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August 2019 - January 1920

Decade

Year

Issue

March 1, 2011, Vol 147, No. 3, Pages 276-370

Editorial

Cutaneous Signs of Hematologic Malignancies: “Doctor, Is There Something Wrong With My Blood?”

Abstract Full Text
Arch Dermatol. 2011;147(3):342-344. doi:10.1001/archdermatol.2011.25
Study

Usefulness of BP230 and BP180-NC16a Enzyme-Linked Immunosorbent Assays in the Initial Diagnosis of Bullous Pemphigoid: A Retrospective Study of 138 Patients

Abstract Full Text
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Arch Dermatol. 2011;147(3):286-291. doi:10.1001/archdermatol.2011.23

Enzyme-Linked Immunosorbent Assay for the Combination of Bullous Pemphigoid Antigens 1 and 2 in the Diagnosis of Bullous Pemphigoid

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Arch Dermatol. 2011;147(3):293-298. doi:10.1001/archdermatol.2011.21

Remission in Dermatitis Herpetiformis: A Cohort Study

Abstract Full Text
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Arch Dermatol. 2011;147(3):301-305. doi:10.1001/archdermatol.2010.336
ObjectivesTo determine the percentage of patients with dermatitis herpetiformis (DH) who experience at least 2 years of remission and to identify factors associated with DH remission.DesignRetrospective cohort study.SettingNational Institutes of Health (NIH).PatientsPatients seen at the NIH during the 1972-2010 period who had clinical findings consistent with DH, whose normal skin showed the presence of granular IgA deposits at the dermoepidermal junction on direct immunofluorescence (DIF) examination, whose age of disease onset was known, who had DH for at least 2 years, and who were followed up for at least 3 years after the initial NIH visit.Main Outcome MeasureRemission, defined as absence of skin lesions and symptoms of DH for more than 2 years while not taking sulfones (dapsone or sulfoxone), sulfapyridine, anti–tumor necrosis factor agents, or oral steroids and not adhering to a gluten-free diet.ResultsAmong 86 patients, in 10 (12%) the disease underwent remission (95% confidence interval, 6%-20%). Factors associated with DH remission included DH age of onset at 39 years or older vs onset at ages 8 to 38 years (unadjusted P = .02; adjusted P = .07) and DH onset year between 1960 and 1972 vs onset between 1935 and 1959 or after 1972 (P = .02 for global comparison of 4 onset-year groups).ConclusionsDermatitis herpetiformis can go into remission. Clinicians should attempt to wean patients with well-controlled DH from a gluten-free diet and/or use of sulfones or other therapies to determine if the DH might have remitted. Our findings provide insight into the pathogenesis and course of this disease and may serve to guide long-term management of patients with DH.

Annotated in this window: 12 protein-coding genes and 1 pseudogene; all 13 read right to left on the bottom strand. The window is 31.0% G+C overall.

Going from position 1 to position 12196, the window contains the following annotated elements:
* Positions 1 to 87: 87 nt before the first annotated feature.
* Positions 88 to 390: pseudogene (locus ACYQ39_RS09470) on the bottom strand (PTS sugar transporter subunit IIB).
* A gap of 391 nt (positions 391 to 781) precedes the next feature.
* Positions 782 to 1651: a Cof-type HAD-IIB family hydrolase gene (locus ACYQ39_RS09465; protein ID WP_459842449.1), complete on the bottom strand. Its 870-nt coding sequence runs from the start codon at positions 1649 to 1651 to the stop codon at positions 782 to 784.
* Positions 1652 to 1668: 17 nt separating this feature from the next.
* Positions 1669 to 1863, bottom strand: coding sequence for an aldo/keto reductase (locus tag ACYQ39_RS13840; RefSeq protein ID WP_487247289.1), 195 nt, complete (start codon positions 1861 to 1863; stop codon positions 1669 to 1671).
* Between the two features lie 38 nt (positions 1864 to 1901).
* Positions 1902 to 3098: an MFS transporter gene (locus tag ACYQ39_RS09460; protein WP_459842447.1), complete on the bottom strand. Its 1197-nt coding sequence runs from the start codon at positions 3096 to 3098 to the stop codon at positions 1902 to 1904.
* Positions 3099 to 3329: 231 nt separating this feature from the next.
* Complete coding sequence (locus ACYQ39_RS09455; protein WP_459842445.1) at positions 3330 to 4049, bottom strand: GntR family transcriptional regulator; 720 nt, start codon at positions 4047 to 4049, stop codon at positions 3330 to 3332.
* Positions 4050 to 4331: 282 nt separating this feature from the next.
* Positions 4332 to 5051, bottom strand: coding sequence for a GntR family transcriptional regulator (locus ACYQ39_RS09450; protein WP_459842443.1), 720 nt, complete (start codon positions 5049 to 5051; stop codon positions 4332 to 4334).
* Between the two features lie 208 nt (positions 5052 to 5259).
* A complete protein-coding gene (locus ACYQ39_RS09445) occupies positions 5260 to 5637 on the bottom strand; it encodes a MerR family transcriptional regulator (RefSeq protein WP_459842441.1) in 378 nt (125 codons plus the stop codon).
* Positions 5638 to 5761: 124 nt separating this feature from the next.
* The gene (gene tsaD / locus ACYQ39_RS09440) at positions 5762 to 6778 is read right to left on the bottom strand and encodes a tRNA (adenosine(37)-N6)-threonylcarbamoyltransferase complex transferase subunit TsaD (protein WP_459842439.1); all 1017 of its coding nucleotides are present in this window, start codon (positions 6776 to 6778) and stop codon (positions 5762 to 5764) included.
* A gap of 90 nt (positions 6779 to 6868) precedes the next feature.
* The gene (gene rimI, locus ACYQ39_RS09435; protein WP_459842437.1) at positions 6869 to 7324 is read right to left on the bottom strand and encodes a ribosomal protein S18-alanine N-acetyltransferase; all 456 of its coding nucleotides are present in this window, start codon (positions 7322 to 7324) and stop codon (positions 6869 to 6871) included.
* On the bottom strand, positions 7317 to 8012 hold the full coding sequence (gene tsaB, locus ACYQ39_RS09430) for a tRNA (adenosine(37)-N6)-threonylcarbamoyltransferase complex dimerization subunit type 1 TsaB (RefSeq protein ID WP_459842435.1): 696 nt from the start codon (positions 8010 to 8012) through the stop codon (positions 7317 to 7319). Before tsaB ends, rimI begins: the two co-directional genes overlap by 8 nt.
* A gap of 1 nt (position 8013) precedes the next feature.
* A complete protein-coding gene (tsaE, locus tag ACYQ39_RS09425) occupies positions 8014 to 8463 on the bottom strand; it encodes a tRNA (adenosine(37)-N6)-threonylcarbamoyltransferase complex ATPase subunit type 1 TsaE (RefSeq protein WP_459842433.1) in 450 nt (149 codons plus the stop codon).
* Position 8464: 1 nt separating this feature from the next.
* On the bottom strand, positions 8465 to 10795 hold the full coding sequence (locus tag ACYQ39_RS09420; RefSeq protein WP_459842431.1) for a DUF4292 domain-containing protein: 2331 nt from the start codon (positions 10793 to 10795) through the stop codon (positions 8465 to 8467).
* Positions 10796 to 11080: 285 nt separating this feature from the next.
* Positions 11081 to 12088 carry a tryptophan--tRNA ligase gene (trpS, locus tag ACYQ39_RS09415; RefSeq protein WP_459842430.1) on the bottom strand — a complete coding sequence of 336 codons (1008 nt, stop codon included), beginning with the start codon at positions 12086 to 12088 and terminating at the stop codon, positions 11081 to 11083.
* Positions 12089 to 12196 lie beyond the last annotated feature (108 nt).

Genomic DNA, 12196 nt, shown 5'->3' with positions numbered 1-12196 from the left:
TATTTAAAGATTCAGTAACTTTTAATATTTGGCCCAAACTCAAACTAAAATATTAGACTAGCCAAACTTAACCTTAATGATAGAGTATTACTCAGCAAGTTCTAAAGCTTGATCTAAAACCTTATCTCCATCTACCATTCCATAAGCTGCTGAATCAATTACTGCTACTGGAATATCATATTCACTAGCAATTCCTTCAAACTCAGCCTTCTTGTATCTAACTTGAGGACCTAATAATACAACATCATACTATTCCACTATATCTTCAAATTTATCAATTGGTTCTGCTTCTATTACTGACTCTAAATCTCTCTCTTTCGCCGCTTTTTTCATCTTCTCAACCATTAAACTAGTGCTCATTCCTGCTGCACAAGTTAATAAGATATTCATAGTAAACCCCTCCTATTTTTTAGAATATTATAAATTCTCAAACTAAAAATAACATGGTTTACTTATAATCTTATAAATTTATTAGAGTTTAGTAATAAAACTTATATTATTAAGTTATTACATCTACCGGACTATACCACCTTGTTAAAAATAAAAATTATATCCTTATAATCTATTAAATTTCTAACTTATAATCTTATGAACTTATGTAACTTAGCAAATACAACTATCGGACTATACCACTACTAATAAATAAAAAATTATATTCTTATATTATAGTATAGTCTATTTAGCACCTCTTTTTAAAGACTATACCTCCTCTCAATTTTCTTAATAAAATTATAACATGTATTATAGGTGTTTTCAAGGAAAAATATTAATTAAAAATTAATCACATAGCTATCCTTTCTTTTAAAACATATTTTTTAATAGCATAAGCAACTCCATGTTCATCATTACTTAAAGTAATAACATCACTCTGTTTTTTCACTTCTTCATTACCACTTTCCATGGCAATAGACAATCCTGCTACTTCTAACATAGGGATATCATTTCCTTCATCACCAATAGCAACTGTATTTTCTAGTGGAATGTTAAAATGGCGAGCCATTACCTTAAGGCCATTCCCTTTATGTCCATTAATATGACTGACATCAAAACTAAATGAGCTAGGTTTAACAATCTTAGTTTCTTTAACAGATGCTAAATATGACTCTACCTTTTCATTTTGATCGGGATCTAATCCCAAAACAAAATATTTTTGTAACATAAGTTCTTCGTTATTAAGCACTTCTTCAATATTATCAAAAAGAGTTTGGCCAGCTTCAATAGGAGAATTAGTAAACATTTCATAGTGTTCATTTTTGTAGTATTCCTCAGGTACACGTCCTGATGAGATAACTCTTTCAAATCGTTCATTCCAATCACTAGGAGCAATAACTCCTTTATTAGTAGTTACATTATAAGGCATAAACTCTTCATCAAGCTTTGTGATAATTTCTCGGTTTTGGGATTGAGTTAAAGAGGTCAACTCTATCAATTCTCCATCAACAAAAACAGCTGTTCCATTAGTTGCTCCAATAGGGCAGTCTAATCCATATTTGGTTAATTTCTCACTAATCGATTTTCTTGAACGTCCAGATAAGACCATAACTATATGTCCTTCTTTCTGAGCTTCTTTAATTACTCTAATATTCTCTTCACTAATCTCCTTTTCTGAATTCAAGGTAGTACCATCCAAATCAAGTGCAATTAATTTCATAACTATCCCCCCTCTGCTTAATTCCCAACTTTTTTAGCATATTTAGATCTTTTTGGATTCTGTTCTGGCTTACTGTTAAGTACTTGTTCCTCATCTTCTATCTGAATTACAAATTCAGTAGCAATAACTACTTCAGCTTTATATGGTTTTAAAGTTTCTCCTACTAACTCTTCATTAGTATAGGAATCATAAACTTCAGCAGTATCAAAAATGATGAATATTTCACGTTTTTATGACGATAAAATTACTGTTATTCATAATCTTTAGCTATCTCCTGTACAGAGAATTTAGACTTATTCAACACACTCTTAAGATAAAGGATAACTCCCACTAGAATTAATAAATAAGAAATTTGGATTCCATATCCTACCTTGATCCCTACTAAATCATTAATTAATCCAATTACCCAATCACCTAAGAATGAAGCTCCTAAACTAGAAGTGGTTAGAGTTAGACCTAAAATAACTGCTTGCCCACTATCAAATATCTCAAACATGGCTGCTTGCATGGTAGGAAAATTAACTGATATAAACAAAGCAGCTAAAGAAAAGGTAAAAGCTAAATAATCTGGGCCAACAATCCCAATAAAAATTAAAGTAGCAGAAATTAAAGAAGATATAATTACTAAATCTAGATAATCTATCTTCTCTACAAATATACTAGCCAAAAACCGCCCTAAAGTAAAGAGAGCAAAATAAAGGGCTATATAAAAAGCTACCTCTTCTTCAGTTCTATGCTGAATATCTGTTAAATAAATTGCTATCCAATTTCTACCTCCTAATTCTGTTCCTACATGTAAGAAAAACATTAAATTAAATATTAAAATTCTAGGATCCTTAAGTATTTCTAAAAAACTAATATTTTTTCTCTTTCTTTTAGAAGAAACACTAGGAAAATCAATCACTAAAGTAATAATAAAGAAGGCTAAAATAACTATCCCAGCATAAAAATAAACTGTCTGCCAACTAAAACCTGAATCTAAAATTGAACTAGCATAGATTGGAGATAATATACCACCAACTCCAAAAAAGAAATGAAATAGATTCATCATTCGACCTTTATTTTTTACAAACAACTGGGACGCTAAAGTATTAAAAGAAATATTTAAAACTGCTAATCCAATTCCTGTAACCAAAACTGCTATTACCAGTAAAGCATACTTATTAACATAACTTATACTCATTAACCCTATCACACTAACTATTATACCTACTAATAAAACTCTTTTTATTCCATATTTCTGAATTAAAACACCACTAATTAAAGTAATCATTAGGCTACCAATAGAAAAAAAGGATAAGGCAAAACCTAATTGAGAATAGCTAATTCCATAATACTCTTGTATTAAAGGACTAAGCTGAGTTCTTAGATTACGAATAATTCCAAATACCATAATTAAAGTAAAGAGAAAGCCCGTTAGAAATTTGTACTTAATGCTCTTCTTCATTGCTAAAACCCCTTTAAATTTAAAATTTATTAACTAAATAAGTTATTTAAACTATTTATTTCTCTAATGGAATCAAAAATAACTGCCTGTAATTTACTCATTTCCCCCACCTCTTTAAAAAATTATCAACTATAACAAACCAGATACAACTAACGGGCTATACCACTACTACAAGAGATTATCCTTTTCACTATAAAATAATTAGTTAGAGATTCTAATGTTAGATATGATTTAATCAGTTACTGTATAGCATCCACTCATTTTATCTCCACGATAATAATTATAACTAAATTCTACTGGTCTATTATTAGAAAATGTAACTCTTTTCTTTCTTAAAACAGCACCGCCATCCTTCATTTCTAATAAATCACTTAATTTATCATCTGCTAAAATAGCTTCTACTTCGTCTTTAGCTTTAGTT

Nonspecific Capillary Proliferation and Vasculopathy Indicate Skin Hypoxia in Erythromelalgia

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Arch Dermatol. 2011;147(3):309-314. doi:10.1001/archdermatol.2010.337